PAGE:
Gertrude, of course, never worried about letting herself go. Someone made the remark that, like George Washington, whose birth month she shared, she was impulsive and slow-minded. It is easy to see her as she was then, hair pulled back in an untidy bun, skirt and blouse refusing to meet. Fernando Olivier, who lived with Picasso, described her thus: "Fat short, massive, beautiful head, strong with noble features, accentuated, regular, intelligent eyes seeing clearly, spiritually. Her mind clear and lucid. Masculine in her voice, in all her walk..." Her hands were all of one piece, rather than having articulate fingers. Though these extraordinarily made Gertrude Stein the rage of Paris later, little wonder that she did not delight the Harvard undergraduates.
Nevertheless, she delighted her professors. William James taught her philosophy and psychology. He was then, as Elisabeth Sprigge writes in her book, Gertrude Stein, Life and Work, "a bright-bearded exuberant man in his early fifties with neither the appearance nor the manner of a University professor.... James liked unusual people and appreciated this rollicking girl, this clever unusual pupil."
The famous story of the unwritten examination paper shows the quality of their relationship: "It was a very lovely spring day, Gertrude Stein had been going to the opera every night and going to the opera in the afternoon and had been otherwise engrossed and it was the period of final examinations and there was an examination in William James' course. She sad down with the examination paper before her and she just could not begin to work. "Dear Professor James,' she wrote at the top of her paper, 'I am sorry but really I don't feel a bit like an examination paper in philosophy today,' and left."
The next day she had a postal card from William James saying, "Dear Miss Stein, I understand perfectly how you feel. I often feel exactly that way myself." And underneath it he gave her the highest mark in his course.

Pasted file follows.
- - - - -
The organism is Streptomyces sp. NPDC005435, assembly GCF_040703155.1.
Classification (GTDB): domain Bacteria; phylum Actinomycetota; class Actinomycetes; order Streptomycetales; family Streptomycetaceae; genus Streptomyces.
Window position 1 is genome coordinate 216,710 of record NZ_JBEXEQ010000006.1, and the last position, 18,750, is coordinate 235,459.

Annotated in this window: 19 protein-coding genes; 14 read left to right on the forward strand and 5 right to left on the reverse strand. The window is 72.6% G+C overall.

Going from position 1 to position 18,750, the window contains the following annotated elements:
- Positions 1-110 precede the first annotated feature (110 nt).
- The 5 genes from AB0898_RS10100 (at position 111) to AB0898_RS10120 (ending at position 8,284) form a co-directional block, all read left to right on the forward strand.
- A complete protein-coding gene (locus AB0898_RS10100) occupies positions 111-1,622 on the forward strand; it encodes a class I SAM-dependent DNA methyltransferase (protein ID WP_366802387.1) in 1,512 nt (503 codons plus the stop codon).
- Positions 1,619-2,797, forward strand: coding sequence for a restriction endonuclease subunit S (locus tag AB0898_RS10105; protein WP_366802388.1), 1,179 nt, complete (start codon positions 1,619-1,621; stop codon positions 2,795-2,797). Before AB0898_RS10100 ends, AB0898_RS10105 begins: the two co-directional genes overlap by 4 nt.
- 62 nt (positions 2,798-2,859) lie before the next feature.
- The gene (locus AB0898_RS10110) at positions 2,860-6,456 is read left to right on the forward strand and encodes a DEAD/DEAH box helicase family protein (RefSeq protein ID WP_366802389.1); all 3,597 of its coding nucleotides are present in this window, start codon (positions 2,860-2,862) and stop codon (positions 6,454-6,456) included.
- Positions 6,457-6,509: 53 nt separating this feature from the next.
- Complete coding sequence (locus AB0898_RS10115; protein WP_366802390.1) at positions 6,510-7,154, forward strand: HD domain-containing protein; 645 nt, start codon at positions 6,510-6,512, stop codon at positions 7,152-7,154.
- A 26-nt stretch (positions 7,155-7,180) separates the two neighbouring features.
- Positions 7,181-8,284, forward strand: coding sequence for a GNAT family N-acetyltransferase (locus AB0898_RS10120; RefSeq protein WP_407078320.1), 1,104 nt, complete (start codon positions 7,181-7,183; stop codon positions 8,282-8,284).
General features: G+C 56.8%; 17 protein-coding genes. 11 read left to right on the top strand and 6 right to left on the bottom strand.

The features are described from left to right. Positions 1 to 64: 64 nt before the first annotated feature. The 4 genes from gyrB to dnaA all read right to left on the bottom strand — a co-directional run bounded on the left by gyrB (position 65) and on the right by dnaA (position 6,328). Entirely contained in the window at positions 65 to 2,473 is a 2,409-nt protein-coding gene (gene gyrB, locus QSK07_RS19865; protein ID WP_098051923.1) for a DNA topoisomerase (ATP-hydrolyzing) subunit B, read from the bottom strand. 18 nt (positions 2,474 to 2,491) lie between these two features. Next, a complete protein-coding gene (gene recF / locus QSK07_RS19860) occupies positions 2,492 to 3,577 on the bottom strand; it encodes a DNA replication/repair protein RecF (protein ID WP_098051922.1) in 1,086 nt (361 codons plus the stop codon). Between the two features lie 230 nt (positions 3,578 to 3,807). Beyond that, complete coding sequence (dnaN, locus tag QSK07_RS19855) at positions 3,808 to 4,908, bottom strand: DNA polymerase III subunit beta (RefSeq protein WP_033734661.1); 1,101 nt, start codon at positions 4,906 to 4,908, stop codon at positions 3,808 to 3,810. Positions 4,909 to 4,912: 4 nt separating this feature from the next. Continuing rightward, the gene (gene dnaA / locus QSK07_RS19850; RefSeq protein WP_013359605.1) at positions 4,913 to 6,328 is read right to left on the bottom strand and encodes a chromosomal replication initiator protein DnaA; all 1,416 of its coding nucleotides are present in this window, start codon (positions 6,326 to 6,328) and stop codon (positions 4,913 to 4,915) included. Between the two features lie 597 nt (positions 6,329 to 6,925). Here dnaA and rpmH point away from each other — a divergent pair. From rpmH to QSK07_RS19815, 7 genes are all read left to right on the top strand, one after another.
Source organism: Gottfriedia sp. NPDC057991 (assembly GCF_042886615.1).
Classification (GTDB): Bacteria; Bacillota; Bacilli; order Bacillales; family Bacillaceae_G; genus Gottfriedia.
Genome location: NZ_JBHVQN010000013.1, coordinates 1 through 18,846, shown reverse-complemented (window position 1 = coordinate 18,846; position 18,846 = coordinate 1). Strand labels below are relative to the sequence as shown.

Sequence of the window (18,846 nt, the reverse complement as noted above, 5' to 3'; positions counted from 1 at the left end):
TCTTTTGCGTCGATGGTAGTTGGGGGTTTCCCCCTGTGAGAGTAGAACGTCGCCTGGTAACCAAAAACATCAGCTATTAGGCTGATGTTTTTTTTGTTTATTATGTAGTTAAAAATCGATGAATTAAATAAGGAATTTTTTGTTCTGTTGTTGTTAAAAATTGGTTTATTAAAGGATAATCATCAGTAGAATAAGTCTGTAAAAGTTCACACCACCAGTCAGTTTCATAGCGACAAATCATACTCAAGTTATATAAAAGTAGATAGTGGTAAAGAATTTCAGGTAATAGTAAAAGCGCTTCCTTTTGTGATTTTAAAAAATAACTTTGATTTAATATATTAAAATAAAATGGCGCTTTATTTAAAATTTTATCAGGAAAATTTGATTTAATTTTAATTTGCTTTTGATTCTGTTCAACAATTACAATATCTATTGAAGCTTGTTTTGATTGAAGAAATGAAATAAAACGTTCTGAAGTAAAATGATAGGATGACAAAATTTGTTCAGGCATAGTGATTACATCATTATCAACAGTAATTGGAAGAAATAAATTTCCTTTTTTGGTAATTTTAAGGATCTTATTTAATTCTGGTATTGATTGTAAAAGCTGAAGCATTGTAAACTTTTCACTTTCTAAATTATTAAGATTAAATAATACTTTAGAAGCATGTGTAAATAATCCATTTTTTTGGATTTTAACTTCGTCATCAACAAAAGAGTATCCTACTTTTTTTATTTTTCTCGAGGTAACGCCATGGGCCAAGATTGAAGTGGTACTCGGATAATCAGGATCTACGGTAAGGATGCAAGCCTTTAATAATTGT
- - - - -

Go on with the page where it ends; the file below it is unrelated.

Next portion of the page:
If James admired Gertrude, Gertrude worshipped him. "Is life worth living?" she asked. "Yes, a thousand times yes when the world still holds such spirits as Professor James." Probably, in all her life, he was the man she came closest to being in love with. "He is a man take him for what he is all in all."
On the other hand, the young psychologist Hugo Munsterberg, James' assistant, was the one who called Gertrude his ideal student. She participated animatedly in his seminars, as well as in those of George Santayana, who gave her new reading in the English philosophers. Other subjects she took included history, modern languages, mathematics, physics, chemistry, and zoology. "I came out of the nineteenth century," she wrote, "you had to be interested in evolution. I liked thinking.... I liked looking at everyone and talking and listening."
Miss Stein's earliest known writings were written in 1894-5 when she was taking English 22 under William Vaughn Moody. Rosalind S. Miller, in Gertrude Stein: Form and Intelligibility, described those early themes as "introspective," as more significant than the hackneyed conventional themes which ruin the eye and enfeeble the mind of the college English teachers." Mrs. Miller mentions Gertrude's sense of humor as being "Not sophomoric witticism, but rather the subtle understatement of which she was later to become master." It is interesting to note professional comments on the sides of the pages; such praise an "interesting," "extraordinary," is modified by "awkward," unidiomatic," wretched," incoherent."